As an aside, one of the issues that I used to have with most Christian philosophy was that it seemed to assume a sort of strong realism, making it seem like many ideas were being taken for more than they really are. But it's important to note this was an impression that only registered internally, not on an explicitly intellectual level. I bring this up because I think several atheists who used to frequent this board also got this impression on an internal level, based on their rejecting arguments as "word games" or leaving a discussion unresolved despite accepting all the premises that would lead to a theistic conclusion.



Well when it comes to philosophy I've said many times that to be an atheist one must reject reality,but it goes far beyond this that I think has been overlooked. Here is something that I have picked up on and it is this to be an atheist not only does one have to reject reality but they must also not care if they are right or wrong but go totally on their opinion or how they feel regardless if it is right or wrong,they could careless and just go on their feelings without any evidence.

But to get away with this they have came up with a fancy way to explain why they are excluded and do not have to have any evidence to be an atheist. So not only must they reject philosophy and go outside reality into a kind of LA LA Land but also they do not care if they are right or wrong also.Their opinion or how they feel is more important than reality and the world around us so that not even evidence is important to them. It is a direct rebellion to truth and how to know what is true while being in denial about it.

I really believe that to reach atheists we must first get them to take the truth seriously if we are going to try to use philosophy or evidence to try to convince them God exists. Because until they realize the importance of truth and how to know what is true they can never discover truth,they must first learn how to know what is true or not. This is why no matter how much evidence or reasons to believe we might give them they just cannot realize the truth or how to recognize it. Until they learn the importance of truth and how to discover truth there is nothing we can do to persuade them God exists and is real.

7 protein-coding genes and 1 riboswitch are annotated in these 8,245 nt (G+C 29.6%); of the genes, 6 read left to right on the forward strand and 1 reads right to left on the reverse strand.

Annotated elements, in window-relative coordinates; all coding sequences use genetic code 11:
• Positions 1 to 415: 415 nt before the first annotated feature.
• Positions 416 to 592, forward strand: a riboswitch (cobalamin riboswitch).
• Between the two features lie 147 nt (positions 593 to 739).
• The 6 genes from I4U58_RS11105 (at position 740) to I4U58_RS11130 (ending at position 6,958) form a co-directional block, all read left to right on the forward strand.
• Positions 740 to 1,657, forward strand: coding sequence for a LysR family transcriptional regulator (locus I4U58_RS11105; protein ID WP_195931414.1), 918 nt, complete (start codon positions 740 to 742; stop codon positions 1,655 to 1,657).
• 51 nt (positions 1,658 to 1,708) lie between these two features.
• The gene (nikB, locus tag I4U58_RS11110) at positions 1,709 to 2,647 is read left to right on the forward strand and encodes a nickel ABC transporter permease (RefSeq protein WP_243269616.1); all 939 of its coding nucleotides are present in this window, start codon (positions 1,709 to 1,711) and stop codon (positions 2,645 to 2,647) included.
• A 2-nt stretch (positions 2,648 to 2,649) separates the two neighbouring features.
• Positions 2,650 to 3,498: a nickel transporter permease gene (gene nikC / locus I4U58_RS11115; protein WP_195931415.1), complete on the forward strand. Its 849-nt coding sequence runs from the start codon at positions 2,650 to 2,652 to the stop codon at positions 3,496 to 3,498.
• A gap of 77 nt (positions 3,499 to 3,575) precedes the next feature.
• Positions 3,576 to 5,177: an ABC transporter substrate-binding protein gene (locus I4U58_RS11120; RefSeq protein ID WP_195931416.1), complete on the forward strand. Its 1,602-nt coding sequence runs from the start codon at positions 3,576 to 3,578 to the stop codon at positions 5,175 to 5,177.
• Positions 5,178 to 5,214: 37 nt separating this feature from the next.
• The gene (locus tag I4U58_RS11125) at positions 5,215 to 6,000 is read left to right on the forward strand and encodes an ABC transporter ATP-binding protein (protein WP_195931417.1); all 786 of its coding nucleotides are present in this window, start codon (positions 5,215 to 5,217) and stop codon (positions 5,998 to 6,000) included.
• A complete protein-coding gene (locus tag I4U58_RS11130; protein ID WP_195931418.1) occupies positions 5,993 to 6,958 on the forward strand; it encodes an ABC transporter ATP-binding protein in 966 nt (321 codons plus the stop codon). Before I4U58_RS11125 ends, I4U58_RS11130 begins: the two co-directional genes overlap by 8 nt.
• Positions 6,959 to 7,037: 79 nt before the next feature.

I think that we need to change the way we try to convince atheists God is real. We can approach this from several different angles. First we could just work on teaching them about how truth is discovered using both philosophy and evidence. Instead of trying to convince them God exists work on helping them understand how the truth is discovered or We need to start challenging about how they know they are right to choose to be an atheist based on philospy and evidence. We need to hold their feet to the fire and make them give and provide evidence as to why they have chosen to be an atheist.

Now this is probably going to anger them because they have convinced themselves that they are excluded and do not have to have any evidence to be an atheist. They will probably explain to you why they are excluded and only religious people have to have evidence. I think we should ignore this and demand evidence for how they chose to reject God.We should demand they give evidence for how or why they chose to be an atheist. I'm talking about evidence to choose to be an atheist and they cannot bash God,bring up the bible,etc or any other god's.Make it Christianity vs Atheism.
Hebrews 12:2-3 Looking unto Jesus the author and finisher of our faith;who for the joy that was set before him endured the cross,despising the shame,and is set down at the right hand of the throne of God.

2nd Corinthians 4:4 In whom the god of this world hath blinded the minds of them which believe not,lest the light of this glorious gospel of Christ,who is the image of God,should shine unto them.

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Re: Against Nominalism and Conceptuialism

Postby patrick » Wed Jul 27, 2016 8:21 am